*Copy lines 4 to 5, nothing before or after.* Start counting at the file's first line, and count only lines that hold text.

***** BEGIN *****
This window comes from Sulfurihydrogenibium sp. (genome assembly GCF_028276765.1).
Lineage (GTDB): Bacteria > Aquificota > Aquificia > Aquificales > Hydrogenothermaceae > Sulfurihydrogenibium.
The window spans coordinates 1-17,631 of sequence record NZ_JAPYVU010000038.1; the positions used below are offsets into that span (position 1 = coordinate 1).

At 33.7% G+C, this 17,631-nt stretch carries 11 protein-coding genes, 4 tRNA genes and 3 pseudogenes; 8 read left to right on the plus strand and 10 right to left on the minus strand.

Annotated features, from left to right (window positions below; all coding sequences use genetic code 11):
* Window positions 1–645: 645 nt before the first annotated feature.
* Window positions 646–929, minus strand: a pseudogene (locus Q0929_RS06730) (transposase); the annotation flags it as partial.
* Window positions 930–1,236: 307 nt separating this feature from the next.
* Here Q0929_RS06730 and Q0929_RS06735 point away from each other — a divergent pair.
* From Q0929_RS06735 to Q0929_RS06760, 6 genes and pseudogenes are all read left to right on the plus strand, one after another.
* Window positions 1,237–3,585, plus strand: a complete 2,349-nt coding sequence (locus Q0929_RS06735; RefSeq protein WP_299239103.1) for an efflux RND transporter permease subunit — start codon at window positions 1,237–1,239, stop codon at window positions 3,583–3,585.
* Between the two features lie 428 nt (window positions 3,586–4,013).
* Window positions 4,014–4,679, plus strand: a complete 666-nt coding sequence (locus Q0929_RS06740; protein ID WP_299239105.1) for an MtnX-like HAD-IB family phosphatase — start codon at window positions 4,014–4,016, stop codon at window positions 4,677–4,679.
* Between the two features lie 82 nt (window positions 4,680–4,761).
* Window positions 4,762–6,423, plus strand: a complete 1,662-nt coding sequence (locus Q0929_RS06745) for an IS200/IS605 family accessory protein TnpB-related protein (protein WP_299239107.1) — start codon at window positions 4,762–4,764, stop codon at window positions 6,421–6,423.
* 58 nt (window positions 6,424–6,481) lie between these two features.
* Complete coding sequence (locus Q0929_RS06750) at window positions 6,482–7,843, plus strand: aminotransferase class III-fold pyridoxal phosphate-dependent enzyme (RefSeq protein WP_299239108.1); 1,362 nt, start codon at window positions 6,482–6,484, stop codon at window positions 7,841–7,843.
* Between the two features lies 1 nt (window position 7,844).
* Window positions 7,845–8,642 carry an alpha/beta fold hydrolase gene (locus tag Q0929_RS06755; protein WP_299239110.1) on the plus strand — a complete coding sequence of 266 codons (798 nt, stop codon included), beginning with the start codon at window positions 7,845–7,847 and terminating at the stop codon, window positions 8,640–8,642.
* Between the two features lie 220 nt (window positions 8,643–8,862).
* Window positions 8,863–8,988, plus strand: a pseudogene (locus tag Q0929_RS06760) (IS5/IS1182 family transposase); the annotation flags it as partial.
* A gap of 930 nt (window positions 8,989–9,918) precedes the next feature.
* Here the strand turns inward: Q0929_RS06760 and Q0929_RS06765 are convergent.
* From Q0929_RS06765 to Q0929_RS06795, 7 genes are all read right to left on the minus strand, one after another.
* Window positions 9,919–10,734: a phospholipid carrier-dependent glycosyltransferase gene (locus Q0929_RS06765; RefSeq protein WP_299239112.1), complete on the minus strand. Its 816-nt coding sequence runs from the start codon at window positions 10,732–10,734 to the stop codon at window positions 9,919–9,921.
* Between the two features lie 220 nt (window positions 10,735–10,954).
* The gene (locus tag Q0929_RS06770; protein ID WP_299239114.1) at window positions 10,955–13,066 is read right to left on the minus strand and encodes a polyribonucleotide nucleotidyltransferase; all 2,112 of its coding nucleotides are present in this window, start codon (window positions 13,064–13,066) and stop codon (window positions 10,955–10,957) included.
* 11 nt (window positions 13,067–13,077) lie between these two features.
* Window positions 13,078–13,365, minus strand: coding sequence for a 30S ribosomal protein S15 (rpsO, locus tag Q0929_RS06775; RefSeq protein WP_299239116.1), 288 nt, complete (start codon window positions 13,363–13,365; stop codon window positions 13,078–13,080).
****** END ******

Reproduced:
At 33.7% G+C, this 17,631-nt stretch carries 11 protein-coding genes, 4 tRNA genes and 3 pseudogenes; 8 read left to right on the plus strand and 10 right to left on the minus strand.

Annotated features, from left to right (window positions below; all coding sequences use genetic code 11):